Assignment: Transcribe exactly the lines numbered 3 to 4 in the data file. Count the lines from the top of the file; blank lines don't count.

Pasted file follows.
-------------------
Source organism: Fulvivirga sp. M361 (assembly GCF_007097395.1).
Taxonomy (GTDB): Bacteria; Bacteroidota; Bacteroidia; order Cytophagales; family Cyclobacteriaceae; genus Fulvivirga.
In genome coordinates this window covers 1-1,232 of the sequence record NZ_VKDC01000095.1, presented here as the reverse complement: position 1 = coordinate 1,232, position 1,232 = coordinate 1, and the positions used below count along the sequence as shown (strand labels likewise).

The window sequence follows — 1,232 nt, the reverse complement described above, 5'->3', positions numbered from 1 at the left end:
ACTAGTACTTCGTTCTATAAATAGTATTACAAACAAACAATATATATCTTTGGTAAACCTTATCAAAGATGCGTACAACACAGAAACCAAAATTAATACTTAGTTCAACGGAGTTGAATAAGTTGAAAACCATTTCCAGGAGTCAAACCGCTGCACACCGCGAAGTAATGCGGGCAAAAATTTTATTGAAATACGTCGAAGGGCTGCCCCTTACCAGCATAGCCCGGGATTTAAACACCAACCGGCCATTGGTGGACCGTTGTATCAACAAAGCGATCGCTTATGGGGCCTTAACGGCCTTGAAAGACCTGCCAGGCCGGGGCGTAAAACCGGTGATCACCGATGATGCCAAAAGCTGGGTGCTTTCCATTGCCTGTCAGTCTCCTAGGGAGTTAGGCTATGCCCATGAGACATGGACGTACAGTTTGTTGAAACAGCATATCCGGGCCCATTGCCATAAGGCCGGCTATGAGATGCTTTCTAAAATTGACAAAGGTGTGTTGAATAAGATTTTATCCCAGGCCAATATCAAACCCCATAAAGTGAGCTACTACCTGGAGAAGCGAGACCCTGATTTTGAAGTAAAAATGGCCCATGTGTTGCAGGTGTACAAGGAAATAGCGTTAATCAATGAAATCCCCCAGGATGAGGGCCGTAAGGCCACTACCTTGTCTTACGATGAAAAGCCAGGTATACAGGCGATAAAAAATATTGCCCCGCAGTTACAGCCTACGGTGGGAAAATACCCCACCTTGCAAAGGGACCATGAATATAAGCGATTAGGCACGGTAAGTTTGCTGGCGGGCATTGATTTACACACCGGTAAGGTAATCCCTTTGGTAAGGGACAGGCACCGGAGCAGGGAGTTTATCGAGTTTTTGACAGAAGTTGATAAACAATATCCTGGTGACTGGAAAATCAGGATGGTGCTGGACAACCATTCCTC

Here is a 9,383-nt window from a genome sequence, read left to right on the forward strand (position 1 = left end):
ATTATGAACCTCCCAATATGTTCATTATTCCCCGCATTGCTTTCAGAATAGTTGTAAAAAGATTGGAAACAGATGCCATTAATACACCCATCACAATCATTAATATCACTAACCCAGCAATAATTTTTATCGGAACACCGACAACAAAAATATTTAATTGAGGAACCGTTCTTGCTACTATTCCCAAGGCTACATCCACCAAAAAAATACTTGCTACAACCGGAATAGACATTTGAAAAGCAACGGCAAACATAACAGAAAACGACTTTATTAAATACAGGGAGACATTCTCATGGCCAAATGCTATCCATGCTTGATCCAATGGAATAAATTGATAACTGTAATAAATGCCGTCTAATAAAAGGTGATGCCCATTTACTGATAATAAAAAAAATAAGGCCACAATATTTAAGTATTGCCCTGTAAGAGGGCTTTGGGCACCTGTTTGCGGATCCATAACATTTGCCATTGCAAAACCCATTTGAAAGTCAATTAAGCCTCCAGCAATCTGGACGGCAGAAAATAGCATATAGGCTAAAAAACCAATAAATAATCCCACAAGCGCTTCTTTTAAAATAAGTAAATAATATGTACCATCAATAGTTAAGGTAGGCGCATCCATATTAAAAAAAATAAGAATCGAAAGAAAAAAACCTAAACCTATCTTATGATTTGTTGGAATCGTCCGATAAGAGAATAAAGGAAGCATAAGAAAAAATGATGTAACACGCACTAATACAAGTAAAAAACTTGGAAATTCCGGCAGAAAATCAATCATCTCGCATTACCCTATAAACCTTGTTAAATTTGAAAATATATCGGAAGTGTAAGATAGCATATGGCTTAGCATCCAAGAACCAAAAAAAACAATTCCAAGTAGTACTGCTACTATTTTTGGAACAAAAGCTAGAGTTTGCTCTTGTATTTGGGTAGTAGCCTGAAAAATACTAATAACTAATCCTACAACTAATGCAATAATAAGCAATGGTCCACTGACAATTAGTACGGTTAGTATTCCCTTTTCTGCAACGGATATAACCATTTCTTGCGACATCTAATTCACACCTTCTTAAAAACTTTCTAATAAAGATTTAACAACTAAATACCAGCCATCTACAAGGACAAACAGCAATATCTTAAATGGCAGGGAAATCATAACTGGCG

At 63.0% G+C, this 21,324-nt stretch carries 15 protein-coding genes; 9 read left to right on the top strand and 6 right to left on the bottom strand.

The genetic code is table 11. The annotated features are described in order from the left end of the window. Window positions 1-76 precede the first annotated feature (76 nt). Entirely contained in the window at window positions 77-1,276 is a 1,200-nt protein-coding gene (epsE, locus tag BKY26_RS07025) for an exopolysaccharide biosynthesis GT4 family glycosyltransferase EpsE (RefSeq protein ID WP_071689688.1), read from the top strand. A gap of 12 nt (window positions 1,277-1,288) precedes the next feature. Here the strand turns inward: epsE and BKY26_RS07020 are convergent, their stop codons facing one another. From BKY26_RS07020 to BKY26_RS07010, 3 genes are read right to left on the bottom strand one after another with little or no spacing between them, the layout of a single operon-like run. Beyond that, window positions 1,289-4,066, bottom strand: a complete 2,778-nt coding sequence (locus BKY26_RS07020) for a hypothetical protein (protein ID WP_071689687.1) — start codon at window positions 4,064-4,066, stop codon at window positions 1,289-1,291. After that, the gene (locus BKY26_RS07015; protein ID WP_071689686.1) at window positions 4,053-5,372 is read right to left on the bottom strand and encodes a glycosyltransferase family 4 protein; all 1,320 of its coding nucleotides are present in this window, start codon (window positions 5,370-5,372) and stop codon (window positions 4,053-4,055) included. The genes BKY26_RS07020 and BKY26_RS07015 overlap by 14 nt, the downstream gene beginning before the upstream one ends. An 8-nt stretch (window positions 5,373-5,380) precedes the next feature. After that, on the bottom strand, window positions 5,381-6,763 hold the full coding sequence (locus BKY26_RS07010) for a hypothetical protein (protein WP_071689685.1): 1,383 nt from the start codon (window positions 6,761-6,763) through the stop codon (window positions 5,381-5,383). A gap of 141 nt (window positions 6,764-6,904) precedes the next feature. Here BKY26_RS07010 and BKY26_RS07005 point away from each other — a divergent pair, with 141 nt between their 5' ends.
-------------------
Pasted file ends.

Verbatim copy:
In genome coordinates this window covers 1-1,232 of the sequence record NZ_VKDC01000095.1, presented here as the reverse complement: position 1 = coordinate 1,232, position 1,232 = coordinate 1, and the positions used below count along the sequence as shown (strand labels likewise).

The window sequence follows — 1,232 nt, the reverse complement described above, 5'->3', positions numbered from 1 at the left end: